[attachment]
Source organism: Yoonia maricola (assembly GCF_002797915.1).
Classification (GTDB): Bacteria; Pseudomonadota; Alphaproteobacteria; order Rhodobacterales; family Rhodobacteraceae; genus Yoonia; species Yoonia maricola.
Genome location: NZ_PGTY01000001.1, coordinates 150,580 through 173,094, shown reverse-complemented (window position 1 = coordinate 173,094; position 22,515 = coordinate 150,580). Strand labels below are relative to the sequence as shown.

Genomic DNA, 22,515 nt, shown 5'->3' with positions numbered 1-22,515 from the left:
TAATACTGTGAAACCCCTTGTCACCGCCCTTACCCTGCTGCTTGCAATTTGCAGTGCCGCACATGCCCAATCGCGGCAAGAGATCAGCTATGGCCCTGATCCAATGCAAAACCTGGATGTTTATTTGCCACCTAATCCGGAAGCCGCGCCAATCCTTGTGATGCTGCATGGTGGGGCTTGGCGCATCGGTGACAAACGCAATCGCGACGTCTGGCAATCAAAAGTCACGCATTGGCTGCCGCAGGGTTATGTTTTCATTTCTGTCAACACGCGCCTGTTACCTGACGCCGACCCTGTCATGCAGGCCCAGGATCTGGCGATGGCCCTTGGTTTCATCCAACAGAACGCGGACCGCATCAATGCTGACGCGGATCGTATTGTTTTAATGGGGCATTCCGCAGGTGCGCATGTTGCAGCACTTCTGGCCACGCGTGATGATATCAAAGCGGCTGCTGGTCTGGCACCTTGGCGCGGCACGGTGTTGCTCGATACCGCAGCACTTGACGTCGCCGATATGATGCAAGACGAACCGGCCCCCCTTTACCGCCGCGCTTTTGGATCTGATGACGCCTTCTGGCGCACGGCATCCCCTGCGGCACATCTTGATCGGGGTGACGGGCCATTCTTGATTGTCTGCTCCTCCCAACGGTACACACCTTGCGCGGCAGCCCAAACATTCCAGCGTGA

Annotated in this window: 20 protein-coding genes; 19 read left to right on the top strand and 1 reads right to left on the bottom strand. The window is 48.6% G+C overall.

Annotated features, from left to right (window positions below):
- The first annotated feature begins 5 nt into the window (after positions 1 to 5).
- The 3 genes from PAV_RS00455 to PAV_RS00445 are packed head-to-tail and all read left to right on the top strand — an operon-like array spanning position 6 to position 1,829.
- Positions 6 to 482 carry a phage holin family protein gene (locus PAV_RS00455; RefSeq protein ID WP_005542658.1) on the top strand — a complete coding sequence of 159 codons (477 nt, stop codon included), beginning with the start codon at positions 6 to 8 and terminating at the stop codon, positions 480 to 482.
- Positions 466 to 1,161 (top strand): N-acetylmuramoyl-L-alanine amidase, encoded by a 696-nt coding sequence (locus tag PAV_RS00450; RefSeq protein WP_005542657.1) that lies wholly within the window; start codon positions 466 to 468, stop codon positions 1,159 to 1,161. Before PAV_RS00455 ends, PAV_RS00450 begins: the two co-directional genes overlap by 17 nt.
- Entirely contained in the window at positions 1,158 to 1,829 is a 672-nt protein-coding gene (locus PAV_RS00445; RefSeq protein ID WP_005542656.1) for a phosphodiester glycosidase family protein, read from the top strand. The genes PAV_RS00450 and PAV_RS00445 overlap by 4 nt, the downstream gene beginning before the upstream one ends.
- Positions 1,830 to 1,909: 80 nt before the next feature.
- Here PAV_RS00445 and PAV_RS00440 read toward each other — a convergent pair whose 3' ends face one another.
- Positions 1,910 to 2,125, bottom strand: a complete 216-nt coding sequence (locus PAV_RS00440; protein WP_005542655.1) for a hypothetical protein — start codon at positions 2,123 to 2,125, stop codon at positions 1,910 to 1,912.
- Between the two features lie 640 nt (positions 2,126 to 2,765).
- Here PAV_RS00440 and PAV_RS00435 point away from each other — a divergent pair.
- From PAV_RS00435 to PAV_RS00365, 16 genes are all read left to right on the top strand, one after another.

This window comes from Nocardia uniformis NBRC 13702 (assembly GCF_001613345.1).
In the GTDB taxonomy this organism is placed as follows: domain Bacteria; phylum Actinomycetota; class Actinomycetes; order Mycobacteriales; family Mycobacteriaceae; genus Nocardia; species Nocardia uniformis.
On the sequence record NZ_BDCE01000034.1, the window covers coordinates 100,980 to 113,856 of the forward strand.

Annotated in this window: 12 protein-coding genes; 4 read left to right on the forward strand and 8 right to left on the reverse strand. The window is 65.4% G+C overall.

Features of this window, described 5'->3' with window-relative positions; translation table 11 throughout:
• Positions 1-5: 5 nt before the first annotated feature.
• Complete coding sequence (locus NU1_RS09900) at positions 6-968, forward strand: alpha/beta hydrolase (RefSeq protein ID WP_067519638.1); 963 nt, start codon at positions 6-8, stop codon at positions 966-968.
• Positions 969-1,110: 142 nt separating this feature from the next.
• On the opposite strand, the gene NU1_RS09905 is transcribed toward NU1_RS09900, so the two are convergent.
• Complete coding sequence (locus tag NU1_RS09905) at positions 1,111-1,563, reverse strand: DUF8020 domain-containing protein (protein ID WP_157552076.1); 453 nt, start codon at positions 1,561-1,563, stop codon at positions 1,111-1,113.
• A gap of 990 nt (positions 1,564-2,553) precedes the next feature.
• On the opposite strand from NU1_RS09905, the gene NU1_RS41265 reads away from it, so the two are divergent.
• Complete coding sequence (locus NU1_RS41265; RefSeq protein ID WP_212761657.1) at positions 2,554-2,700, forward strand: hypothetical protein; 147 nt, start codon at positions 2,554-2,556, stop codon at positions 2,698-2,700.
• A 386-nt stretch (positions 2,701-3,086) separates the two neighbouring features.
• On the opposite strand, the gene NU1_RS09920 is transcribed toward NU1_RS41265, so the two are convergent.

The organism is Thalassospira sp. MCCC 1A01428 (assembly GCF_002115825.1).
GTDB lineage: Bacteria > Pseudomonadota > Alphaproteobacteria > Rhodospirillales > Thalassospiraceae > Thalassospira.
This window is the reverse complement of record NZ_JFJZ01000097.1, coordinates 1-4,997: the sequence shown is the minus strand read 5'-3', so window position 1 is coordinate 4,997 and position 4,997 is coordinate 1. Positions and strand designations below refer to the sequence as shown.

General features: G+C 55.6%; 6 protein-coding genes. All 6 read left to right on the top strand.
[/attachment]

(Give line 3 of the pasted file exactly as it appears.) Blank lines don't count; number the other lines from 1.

Genome location: NZ_PGTY01000001.1, coordinates 150,580 through 173,094, shown reverse-complemented (window position 1 = coordinate 173,094; position 22,515 = coordinate 150,580). Strand labels below are relative to the sequence as shown.